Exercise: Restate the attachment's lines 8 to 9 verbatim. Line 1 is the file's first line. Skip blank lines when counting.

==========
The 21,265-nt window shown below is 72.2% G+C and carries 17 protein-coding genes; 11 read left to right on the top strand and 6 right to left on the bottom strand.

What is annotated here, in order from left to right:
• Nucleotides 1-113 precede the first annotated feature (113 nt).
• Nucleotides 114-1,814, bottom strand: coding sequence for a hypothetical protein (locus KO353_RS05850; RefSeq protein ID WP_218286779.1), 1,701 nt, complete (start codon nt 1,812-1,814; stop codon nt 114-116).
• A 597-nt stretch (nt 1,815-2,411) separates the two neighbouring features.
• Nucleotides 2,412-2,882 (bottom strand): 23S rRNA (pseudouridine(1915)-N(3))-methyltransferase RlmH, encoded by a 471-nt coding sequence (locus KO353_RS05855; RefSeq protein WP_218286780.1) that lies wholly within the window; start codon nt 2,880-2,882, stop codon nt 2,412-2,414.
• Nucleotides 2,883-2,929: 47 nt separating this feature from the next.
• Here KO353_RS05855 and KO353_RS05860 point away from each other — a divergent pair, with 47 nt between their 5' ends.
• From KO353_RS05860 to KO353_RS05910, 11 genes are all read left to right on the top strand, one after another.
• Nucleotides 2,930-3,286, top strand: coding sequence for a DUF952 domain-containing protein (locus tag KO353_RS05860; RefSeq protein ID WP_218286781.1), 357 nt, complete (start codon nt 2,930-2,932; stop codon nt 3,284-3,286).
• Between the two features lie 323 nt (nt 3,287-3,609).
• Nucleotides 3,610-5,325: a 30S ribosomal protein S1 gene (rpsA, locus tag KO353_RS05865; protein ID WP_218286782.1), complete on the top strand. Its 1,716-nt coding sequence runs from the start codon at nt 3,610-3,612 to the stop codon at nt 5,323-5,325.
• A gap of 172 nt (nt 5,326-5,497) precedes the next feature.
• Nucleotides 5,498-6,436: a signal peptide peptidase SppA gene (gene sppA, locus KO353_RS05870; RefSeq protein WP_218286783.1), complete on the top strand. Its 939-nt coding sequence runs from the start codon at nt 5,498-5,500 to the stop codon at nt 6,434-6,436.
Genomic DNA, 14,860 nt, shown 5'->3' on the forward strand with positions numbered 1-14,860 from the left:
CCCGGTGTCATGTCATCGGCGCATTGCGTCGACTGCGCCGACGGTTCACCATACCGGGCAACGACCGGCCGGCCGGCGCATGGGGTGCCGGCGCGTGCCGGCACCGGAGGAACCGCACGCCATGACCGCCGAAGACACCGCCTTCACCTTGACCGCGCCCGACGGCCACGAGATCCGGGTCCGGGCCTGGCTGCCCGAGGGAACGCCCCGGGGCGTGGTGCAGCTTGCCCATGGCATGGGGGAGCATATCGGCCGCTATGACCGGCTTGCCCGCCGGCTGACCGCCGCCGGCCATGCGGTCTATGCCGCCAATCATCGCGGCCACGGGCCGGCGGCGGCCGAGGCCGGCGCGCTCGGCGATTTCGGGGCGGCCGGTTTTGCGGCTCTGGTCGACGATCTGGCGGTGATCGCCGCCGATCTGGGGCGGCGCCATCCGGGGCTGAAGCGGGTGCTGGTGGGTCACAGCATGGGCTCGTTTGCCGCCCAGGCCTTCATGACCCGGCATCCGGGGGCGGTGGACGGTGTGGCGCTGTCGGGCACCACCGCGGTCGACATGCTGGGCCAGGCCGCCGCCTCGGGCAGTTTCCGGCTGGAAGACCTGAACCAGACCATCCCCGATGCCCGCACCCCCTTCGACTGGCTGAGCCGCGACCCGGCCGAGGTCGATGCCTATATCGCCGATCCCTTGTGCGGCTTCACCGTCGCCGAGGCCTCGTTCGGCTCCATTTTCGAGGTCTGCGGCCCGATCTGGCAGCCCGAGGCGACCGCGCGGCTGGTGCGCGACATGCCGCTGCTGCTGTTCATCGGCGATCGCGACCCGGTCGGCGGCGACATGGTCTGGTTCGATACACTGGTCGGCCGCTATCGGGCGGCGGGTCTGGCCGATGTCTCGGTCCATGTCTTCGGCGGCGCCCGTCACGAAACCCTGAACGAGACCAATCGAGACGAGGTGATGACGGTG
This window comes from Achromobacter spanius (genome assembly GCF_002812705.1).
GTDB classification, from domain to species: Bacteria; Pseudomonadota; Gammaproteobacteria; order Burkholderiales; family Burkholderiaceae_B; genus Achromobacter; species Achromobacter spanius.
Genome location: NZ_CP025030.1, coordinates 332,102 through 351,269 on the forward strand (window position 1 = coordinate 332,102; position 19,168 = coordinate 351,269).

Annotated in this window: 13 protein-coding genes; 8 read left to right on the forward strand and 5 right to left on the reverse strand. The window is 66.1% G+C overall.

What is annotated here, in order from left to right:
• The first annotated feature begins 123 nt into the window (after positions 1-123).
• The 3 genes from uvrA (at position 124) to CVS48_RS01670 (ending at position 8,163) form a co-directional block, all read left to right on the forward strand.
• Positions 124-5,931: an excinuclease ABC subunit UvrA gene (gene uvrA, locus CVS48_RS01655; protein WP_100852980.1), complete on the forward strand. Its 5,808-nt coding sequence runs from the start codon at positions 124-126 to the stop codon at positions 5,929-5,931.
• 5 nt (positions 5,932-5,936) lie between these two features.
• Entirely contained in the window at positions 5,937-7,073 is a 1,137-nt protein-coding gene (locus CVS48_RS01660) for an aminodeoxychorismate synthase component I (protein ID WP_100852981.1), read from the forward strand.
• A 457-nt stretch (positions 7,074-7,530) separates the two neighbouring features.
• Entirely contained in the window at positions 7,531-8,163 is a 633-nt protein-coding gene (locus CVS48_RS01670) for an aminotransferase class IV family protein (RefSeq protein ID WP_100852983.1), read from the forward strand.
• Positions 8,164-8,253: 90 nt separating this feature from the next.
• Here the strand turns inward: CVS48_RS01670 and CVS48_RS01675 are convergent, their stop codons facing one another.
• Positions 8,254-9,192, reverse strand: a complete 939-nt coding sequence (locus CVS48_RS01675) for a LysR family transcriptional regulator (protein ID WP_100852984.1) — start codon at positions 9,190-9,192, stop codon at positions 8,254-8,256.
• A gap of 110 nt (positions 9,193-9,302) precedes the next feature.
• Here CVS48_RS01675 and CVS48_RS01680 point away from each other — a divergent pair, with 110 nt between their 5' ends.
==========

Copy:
• Here KO353_RS05855 and KO353_RS05860 point away from each other — a divergent pair, with 47 nt between their 5' ends.
• From KO353_RS05860 to KO353_RS05910, 11 genes are all read left to right on the top strand, one after another.